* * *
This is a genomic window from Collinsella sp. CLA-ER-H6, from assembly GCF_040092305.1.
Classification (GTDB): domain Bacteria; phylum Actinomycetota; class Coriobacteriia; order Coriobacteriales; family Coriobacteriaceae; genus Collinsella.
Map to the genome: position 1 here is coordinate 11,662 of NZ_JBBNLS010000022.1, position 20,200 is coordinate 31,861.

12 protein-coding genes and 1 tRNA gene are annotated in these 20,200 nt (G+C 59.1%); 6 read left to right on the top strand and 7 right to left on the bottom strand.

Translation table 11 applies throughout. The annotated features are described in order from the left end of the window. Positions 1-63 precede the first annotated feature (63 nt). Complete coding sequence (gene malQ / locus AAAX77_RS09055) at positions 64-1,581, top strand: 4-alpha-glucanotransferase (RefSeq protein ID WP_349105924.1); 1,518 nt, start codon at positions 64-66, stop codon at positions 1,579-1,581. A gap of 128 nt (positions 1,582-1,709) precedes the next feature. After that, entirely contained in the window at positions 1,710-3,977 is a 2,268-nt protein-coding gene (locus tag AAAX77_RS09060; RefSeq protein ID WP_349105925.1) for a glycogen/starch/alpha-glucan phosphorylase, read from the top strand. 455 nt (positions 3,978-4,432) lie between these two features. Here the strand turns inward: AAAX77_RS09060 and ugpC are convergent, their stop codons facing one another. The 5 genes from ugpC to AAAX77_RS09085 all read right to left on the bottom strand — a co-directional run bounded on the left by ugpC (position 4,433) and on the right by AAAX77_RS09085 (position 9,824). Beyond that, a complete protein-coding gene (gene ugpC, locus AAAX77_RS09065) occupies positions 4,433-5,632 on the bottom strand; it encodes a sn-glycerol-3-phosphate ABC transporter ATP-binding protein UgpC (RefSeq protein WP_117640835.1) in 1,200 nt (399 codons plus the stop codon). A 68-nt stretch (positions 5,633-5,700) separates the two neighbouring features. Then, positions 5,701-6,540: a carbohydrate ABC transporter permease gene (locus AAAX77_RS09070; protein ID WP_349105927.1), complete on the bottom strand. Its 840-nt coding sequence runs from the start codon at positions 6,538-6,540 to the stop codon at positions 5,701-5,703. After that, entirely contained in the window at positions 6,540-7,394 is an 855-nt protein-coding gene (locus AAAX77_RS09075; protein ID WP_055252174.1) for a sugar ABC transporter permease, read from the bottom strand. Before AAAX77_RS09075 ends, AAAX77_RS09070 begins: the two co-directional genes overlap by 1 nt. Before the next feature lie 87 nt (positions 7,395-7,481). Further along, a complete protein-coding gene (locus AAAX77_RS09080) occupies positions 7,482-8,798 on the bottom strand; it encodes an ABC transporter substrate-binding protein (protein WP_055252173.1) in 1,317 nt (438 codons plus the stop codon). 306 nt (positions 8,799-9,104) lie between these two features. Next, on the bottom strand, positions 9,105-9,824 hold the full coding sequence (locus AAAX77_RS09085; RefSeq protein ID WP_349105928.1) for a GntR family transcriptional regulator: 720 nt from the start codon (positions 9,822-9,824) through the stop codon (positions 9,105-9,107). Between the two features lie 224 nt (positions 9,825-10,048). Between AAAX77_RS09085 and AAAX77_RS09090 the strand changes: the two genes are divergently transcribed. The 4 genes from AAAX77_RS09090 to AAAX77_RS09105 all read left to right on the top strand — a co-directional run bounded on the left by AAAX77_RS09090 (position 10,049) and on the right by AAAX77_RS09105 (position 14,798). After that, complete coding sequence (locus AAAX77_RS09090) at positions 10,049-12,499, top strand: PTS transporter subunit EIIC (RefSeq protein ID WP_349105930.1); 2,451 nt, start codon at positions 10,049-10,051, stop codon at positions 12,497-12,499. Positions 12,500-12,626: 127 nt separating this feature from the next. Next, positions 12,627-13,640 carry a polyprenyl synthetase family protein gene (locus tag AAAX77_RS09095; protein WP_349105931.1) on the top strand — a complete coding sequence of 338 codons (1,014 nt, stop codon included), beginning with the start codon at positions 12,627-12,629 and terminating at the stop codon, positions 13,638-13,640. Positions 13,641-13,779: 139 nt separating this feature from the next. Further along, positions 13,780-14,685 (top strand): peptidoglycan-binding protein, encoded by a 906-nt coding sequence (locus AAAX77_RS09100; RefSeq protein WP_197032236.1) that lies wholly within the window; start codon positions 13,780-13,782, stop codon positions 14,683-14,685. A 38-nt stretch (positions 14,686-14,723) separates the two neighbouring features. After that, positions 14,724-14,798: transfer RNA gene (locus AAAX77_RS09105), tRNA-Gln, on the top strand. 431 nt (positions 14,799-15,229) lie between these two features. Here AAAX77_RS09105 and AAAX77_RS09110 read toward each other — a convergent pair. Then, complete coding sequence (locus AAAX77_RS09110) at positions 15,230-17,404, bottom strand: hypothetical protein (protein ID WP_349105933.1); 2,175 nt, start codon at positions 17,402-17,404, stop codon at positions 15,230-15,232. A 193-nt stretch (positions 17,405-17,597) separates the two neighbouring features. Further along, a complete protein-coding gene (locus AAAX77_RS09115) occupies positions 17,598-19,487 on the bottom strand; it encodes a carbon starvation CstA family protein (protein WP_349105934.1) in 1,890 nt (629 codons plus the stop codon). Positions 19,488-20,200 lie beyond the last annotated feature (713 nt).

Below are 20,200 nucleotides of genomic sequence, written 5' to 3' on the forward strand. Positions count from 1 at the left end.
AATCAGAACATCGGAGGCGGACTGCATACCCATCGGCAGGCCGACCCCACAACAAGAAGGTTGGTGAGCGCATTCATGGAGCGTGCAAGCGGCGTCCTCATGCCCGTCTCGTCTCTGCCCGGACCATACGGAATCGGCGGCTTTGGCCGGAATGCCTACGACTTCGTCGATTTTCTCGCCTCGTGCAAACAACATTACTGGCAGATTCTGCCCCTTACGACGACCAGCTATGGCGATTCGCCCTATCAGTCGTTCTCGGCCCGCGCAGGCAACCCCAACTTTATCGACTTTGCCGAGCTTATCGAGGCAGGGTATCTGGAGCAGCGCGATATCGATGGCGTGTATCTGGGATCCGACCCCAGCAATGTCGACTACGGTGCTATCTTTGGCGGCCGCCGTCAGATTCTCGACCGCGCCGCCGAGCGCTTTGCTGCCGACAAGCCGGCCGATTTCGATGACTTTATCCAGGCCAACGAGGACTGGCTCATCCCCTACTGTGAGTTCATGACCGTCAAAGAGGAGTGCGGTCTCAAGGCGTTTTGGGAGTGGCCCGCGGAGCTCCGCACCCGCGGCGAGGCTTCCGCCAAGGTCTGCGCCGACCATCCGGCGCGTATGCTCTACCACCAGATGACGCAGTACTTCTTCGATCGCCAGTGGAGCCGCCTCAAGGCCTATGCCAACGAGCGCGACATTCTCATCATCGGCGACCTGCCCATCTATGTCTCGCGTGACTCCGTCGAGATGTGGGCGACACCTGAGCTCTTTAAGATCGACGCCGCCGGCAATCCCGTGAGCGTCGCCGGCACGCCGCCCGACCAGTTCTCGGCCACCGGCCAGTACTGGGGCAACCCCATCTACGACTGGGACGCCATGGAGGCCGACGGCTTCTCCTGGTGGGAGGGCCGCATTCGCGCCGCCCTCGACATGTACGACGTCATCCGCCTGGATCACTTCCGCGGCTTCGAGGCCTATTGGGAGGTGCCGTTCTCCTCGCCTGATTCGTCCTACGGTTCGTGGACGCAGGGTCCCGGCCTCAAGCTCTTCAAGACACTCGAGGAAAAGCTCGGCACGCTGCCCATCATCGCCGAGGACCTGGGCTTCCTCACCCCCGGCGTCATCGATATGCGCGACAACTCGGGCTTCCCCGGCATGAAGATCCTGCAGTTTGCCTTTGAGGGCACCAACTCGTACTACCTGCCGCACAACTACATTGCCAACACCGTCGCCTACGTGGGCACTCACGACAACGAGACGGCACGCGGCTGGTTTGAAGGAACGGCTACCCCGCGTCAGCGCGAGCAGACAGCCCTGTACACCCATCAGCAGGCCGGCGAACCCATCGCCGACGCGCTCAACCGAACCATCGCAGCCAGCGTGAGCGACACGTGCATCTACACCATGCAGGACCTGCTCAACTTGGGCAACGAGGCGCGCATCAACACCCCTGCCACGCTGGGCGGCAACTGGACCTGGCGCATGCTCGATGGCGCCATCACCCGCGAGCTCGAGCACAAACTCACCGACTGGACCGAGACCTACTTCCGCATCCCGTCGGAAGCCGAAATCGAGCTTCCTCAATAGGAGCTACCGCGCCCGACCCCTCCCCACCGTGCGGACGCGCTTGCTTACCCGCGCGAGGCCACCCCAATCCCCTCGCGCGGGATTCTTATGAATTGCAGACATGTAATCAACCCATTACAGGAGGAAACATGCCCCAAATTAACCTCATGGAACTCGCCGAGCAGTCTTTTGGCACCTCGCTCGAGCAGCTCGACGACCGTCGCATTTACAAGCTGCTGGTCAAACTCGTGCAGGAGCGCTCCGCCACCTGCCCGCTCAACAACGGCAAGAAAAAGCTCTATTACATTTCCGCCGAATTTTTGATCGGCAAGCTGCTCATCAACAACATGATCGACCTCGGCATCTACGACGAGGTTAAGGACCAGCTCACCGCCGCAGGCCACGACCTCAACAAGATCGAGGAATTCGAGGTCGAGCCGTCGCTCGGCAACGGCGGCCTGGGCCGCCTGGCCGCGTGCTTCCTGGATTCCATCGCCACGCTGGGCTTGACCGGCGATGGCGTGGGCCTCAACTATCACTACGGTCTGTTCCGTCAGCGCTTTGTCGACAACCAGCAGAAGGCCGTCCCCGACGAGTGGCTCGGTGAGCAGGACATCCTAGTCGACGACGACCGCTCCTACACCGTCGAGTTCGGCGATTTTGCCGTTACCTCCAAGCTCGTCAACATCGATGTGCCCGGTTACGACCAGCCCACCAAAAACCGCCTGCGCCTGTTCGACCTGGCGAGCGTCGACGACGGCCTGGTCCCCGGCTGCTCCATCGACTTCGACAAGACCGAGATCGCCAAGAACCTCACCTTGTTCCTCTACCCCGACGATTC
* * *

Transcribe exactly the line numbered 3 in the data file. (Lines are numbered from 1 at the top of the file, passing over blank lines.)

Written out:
Map to the genome: position 1 here is coordinate 11,662 of NZ_JBBNLS010000022.1, position 20,200 is coordinate 31,861.